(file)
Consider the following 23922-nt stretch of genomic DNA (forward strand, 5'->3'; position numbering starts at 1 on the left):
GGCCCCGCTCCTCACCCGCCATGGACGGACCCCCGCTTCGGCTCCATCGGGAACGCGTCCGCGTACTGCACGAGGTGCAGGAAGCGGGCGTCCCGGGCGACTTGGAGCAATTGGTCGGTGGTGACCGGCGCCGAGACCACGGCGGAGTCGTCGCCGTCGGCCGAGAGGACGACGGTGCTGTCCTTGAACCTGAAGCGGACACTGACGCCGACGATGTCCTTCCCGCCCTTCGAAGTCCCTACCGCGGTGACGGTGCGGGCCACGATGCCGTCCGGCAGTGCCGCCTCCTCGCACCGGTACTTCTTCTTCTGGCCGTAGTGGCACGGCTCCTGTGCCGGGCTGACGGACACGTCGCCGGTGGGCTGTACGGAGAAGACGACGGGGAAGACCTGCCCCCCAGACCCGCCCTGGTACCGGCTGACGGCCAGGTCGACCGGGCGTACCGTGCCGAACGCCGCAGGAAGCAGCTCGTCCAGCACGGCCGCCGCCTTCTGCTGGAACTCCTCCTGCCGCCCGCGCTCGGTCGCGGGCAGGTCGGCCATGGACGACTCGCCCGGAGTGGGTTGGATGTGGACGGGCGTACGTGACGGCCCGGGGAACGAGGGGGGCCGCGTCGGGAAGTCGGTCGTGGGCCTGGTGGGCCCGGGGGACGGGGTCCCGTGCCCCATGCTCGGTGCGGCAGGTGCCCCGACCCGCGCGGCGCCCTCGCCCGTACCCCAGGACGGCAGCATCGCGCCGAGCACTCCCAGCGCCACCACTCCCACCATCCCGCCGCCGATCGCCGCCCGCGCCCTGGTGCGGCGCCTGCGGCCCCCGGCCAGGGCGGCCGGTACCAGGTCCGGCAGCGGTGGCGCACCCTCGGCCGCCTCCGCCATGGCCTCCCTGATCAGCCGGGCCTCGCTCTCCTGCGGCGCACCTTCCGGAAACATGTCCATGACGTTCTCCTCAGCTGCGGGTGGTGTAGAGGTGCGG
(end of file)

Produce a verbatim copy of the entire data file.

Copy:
Consider the following 23922-nt stretch of genomic DNA (forward strand, 5'->3'; position numbering starts at 1 on the left):
GGCCCCGCTCCTCACCCGCCATGGACGGACCCCCGCTTCGGCTCCATCGGGAACGCGTCCGCGTACTGCACGAGGTGCAGGAAGCGGGCGTCCCGGGCGACTTGGAGCAATTGGTCGGTGGTGACCGGCGCCGAGACCACGGCGGAGTCGTCGCCGTCGGCCGAGAGGACGACGGTGCTGTCCTTGAACCTGAAGCGGACACTGACGCCGACGATGTCCTTCCCGCCCTTCGAAGTCCCTACCGCGGTGACGGTGCGGGCCACGATGCCGTCCGGCAGTGCCGCCTCCTCGCACCGGTACTTCTTCTTCTGGCCGTAGTGGCACGGCTCCTGTGCCGGGCTGACGGACACGTCGCCGGTGGGCTGTACGGAGAAGACGACGGGGAAGACCTGCCCCCCAGACCCGCCCTGGTACCGGCTGACGGCCAGGTCGACCGGGCGTACCGTGCCGAACGCCGCAGGAAGCAGCTCGTCCAGCACGGCCGCCGCCTTCTGCTGGAACTCCTCCTGCCGCCCGCGCTCGGTCGCGGGCAGGTCGGCCATGGACGACTCGCCCGGAGTGGGTTGGATGTGGACGGGCGTACGTGACGGCCCGGGGAACGAGGGGGGCCGCGTCGGGAAGTCGGTCGTGGGCCTGGTGGGCCCGGGGGACGGGGTCCCGTGCCCCATGCTCGGTGCGGCAGGTGCCCCGACCCGCGCGGCGCCCTCGCCCGTACCCCAGGACGGCAGCATCGCGCCGAGCACTCCCAGCGCCACCACTCCCACCATCCCGCCGCCGATCGCCGCCCGCGCCCTGGTGCGGCGCCTGCGGCCCCCGGCCAGGGCGGCCGGTACCAGGTCCGGCAGCGGTGGCGCACCCTCGGCCGCCTCCGCCATGGCCTCCCTGATCAGCCGGGCCTCGCTCTCCTGCGGCGCACCTTCCGGAAACATGTCCATGACGTTCTCCTCAGCTGCGGGTGGTGTAGAGGTGCGG